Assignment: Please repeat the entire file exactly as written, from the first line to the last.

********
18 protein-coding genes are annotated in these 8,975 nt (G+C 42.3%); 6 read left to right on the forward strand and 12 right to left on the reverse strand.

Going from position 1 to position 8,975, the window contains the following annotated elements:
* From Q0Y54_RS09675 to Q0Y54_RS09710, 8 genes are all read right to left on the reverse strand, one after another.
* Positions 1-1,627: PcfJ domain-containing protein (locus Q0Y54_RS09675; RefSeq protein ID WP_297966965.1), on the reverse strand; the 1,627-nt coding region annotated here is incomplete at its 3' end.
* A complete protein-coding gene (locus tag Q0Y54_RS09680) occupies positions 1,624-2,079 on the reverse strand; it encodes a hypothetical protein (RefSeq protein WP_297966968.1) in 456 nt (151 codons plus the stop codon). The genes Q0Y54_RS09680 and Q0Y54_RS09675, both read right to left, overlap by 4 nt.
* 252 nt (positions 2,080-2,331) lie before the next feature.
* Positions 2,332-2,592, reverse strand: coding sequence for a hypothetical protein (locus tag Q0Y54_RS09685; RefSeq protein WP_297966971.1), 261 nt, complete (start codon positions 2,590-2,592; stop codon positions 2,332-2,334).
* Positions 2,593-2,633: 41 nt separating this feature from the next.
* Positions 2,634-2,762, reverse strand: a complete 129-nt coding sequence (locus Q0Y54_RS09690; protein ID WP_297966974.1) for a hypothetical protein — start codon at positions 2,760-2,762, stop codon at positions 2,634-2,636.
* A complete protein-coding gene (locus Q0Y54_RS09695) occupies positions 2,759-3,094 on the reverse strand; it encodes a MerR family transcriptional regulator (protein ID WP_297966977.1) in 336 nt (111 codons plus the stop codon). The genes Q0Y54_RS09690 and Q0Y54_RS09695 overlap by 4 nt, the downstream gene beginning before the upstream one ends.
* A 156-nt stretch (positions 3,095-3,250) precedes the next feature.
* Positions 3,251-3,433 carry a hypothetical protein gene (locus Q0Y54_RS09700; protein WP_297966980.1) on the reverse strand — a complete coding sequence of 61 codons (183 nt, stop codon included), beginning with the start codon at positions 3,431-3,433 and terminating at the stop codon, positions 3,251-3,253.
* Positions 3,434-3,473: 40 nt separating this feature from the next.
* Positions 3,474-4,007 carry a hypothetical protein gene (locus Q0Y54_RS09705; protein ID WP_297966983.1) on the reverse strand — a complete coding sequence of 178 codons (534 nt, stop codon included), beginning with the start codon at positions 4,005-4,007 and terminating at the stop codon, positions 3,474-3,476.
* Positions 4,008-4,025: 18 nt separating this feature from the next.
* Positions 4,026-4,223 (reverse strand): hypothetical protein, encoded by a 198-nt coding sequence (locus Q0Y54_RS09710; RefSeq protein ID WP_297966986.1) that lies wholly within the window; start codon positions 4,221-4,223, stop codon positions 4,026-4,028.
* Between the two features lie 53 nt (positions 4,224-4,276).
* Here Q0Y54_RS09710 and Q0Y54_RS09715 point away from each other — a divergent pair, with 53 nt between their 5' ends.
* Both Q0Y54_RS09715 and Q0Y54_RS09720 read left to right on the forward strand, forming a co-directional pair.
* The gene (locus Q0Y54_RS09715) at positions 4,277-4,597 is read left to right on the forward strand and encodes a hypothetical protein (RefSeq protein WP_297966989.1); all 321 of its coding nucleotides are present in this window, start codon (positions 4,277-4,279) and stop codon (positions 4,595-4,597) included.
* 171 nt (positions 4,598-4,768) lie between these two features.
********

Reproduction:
18 protein-coding genes are annotated in these 8,975 nt (G+C 42.3%); 6 read left to right on the forward strand and 12 right to left on the reverse strand.

Going from position 1 to position 8,975, the window contains the following annotated elements:
* From Q0Y54_RS09675 to Q0Y54_RS09710, 8 genes are all read right to left on the reverse strand, one after another.
* Positions 1-1,627: PcfJ domain-containing protein (locus Q0Y54_RS09675; RefSeq protein ID WP_297966965.1), on the reverse strand; the 1,627-nt coding region annotated here is incomplete at its 3' end.
* A complete protein-coding gene (locus tag Q0Y54_RS09680) occupies positions 1,624-2,079 on the reverse strand; it encodes a hypothetical protein (RefSeq protein WP_297966968.1) in 456 nt (151 codons plus the stop codon). The genes Q0Y54_RS09680 and Q0Y54_RS09675, both read right to left, overlap by 4 nt.
* 252 nt (positions 2,080-2,331) lie before the next feature.
* Positions 2,332-2,592, reverse strand: coding sequence for a hypothetical protein (locus tag Q0Y54_RS09685; RefSeq protein WP_297966971.1), 261 nt, complete (start codon positions 2,590-2,592; stop codon positions 2,332-2,334).
* Positions 2,593-2,633: 41 nt separating this feature from the next.
* Positions 2,634-2,762, reverse strand: a complete 129-nt coding sequence (locus Q0Y54_RS09690; protein ID WP_297966974.1) for a hypothetical protein — start codon at positions 2,760-2,762, stop codon at positions 2,634-2,636.
* A complete protein-coding gene (locus Q0Y54_RS09695) occupies positions 2,759-3,094 on the reverse strand; it encodes a MerR family transcriptional regulator (protein ID WP_297966977.1) in 336 nt (111 codons plus the stop codon). The genes Q0Y54_RS09690 and Q0Y54_RS09695 overlap by 4 nt, the downstream gene beginning before the upstream one ends.
* A 156-nt stretch (positions 3,095-3,250) precedes the next feature.
* Positions 3,251-3,433 carry a hypothetical protein gene (locus Q0Y54_RS09700; protein WP_297966980.1) on the reverse strand — a complete coding sequence of 61 codons (183 nt, stop codon included), beginning with the start codon at positions 3,431-3,433 and terminating at the stop codon, positions 3,251-3,253.
* Positions 3,434-3,473: 40 nt separating this feature from the next.
* Positions 3,474-4,007 carry a hypothetical protein gene (locus Q0Y54_RS09705; protein ID WP_297966983.1) on the reverse strand — a complete coding sequence of 178 codons (534 nt, stop codon included), beginning with the start codon at positions 4,005-4,007 and terminating at the stop codon, positions 3,474-3,476.
* Positions 4,008-4,025: 18 nt separating this feature from the next.
* Positions 4,026-4,223 (reverse strand): hypothetical protein, encoded by a 198-nt coding sequence (locus Q0Y54_RS09710; RefSeq protein ID WP_297966986.1) that lies wholly within the window; start codon positions 4,221-4,223, stop codon positions 4,026-4,028.
* Between the two features lie 53 nt (positions 4,224-4,276).
* Here Q0Y54_RS09710 and Q0Y54_RS09715 point away from each other — a divergent pair, with 53 nt between their 5' ends.
* Both Q0Y54_RS09715 and Q0Y54_RS09720 read left to right on the forward strand, forming a co-directional pair.
* The gene (locus Q0Y54_RS09715) at positions 4,277-4,597 is read left to right on the forward strand and encodes a hypothetical protein (RefSeq protein WP_297966989.1); all 321 of its coding nucleotides are present in this window, start codon (positions 4,277-4,279) and stop codon (positions 4,595-4,597) included.
* 171 nt (positions 4,598-4,768) lie between these two features.